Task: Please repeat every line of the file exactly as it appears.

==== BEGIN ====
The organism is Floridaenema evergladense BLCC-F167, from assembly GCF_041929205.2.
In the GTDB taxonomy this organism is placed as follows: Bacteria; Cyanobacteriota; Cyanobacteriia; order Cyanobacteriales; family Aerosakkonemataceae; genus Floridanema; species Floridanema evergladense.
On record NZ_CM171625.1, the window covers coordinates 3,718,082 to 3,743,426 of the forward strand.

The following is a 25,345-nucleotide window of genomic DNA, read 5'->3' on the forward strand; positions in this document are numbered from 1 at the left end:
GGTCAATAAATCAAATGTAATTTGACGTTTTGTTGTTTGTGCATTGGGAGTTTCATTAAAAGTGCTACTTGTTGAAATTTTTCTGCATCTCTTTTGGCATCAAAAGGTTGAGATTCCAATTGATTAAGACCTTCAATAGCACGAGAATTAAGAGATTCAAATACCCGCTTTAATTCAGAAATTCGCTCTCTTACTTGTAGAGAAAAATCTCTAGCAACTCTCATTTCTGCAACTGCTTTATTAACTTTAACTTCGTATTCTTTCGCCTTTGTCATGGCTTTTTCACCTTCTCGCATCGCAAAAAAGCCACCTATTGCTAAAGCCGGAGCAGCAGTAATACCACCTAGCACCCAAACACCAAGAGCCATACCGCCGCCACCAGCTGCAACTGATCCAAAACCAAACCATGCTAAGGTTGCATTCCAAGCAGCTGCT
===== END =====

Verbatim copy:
The organism is Floridaenema evergladense BLCC-F167, from assembly GCF_041929205.2.
In the GTDB taxonomy this organism is placed as follows: Bacteria; Cyanobacteriota; Cyanobacteriia; order Cyanobacteriales; family Aerosakkonemataceae; genus Floridanema; species Floridanema evergladense.
On record NZ_CM171625.1, the window covers coordinates 3,718,082 to 3,743,426 of the forward strand.

The following is a 25,345-nucleotide window of genomic DNA, read 5'->3' on the forward strand; positions in this document are numbered from 1 at the left end:
GGTCAATAAATCAAATGTAATTTGACGTTTTGTTGTTTGTGCATTGGGAGTTTCATTAAAAGTGCTACTTGTTGAAATTTTTCTGCATCTCTTTTGGCATCAAAAGGTTGAGATTCCAATTGATTAAGACCTTCAATAGCACGAGAATTAAGAGATTCAAATACCCGCTTTAATTCAGAAATTCGCTCTCTTACTTGTAGAGAAAAATCTCTAGCAACTCTCATTTCTGCAACTGCTTTATTAACTTTAACTTCGTATTCTTTCGCCTTTGTCATGGCTTTTTCACCTTCTCGCATCGCAAAAAAGCCACCTATTGCTAAAGCCGGAGCAGCAGTAATACCACCTAGCACCCAAACACCAAGAGCCATACCGCCGCCACCAGCTGCAACTGATCCAAAACCAAACCATGCTAAGGTTGCATTCCAAGCAGCTGCT